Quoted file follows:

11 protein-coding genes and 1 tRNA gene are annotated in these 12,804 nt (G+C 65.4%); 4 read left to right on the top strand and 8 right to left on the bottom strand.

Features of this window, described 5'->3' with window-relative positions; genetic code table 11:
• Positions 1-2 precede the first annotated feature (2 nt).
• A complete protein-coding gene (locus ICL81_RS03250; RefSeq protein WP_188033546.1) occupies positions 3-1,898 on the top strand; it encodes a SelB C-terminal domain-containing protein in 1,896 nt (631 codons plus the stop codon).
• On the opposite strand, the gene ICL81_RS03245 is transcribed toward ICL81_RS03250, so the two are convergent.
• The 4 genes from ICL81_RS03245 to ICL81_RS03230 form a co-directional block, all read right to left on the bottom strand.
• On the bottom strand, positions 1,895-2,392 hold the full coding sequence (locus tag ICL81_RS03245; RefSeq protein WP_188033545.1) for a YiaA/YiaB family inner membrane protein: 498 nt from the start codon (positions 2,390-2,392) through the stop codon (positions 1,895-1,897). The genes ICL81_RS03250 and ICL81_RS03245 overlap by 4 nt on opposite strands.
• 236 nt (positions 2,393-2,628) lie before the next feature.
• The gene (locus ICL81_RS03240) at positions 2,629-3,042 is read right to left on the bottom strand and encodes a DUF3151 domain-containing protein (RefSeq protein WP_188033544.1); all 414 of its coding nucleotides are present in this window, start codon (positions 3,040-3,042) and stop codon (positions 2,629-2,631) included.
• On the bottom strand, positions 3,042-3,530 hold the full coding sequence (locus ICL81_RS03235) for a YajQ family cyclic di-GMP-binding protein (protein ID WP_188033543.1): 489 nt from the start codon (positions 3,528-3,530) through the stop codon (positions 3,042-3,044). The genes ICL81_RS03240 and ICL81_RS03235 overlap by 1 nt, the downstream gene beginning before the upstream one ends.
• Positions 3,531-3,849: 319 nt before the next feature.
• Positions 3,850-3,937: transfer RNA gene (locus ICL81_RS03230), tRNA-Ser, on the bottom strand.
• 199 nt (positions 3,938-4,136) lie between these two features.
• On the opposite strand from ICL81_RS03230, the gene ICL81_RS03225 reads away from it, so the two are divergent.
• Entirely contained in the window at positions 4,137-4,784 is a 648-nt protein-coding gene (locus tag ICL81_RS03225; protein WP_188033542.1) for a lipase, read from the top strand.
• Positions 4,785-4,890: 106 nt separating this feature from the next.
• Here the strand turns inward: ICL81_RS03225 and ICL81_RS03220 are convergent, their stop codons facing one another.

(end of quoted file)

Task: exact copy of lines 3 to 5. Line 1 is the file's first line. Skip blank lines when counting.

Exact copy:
• Positions 1-2 precede the first annotated feature (2 nt).
• A complete protein-coding gene (locus ICL81_RS03250; RefSeq protein WP_188033546.1) occupies positions 3-1,898 on the top strand; it encodes a SelB C-terminal domain-containing protein in 1,896 nt (631 codons plus the stop codon).
• On the opposite strand, the gene ICL81_RS03245 is transcribed toward ICL81_RS03250, so the two are convergent.